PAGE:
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Logo of nihpaAbout Author manuscriptsSubmit a manuscriptHHS Public Access; Author Manuscript; Accepted for publication in peer reviewed journal;
 
J Gastroenterol Hepatol. Author manuscript; available in PMC 2013 March 1.
Published in final edited form as:
PMCID: PMC3306127
NIHMSID: NIHMS340266

Cancer stem cells generated by alcohol, diabetes, and HCV

Abstract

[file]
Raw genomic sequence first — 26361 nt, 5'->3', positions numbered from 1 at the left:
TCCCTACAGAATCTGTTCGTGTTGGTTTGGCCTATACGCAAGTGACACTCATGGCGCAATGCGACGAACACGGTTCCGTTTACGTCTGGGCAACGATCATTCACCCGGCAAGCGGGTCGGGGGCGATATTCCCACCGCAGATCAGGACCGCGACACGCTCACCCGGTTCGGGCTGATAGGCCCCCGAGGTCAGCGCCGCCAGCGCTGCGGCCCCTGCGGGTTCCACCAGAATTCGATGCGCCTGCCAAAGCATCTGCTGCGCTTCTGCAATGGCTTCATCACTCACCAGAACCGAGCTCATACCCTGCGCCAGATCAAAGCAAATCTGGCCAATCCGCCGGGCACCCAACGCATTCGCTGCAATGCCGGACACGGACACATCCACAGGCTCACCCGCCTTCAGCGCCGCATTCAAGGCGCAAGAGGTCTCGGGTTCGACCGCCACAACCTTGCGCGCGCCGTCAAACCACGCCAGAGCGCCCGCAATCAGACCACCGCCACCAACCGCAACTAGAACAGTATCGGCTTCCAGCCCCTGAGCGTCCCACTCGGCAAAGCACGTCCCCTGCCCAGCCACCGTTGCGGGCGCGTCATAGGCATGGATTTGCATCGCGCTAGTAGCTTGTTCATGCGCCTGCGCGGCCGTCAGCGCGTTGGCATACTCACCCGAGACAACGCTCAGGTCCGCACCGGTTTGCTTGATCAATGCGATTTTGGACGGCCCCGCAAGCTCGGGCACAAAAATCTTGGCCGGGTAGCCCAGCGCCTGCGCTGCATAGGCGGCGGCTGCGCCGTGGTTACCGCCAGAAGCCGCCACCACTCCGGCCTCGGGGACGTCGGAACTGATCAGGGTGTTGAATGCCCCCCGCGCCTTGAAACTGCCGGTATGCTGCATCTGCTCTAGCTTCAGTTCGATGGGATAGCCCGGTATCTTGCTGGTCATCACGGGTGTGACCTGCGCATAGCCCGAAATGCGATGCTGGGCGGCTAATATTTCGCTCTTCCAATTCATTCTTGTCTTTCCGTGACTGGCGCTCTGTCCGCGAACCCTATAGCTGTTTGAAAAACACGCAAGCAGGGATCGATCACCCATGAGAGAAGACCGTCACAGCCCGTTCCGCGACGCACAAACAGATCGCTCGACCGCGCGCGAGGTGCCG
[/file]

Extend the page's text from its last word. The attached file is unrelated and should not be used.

Cancer stem cells (Tumor-initiating stem-like cells: TISCs) are resistant to chemotherapy and are associated with metastatic hepatocellular carcinoma (HCC), which is commonly observed in hepatitis C virus (HCV)-infected patients with obesity or alcohol abuse. However, it is unknown whether the TLR4-NANOG pathway serves as a universal oncogenic signaling in the genesis of TISCs and HCC. We aimed to determine whether Tlr4 is a putative proto-oncogene for TISCs in liver oncogenesis due to different etiologies and how Tlr4 is regulated at the transcriptional and epigenetic levels. CD133+/CD49f+ TISCs were isolated using FACS from HCC developed in HCV Core Tg mice fed alcohol, diethylnitrosamine-treated mice, and alcoholic patients with or without HCV infection. CD133+/CD49f+ cells isolated from the animal models and patients are tumorigenic both in vitro and in a xenograft model, and Tlr4 or Nanog silencing with shRNA attenuates their tumor initiating property. Functional oncogene screening of a cDNA library identified the organ size control pathway targets Yap1 and AKT activator Igf2bp3 as NANOG-dependent genes that inhibit TGF-β signaling in TISCs. Tlr4 expression is higher in TISCs compared to CD133−/CD49f+ cells, and DNA hypomethylation, histone acetylation and de-methylation drive Tlr4 induction through NOTCH signaling or Hif-1α. Taken together, Tlr4 is induced by hypoxia and NOTCH signaling and is a universal proto-oncogene responsible for the genesis of TLR4-NANOG dependent TISCs, and this pathway serves as a novel therapeutic target for HCC.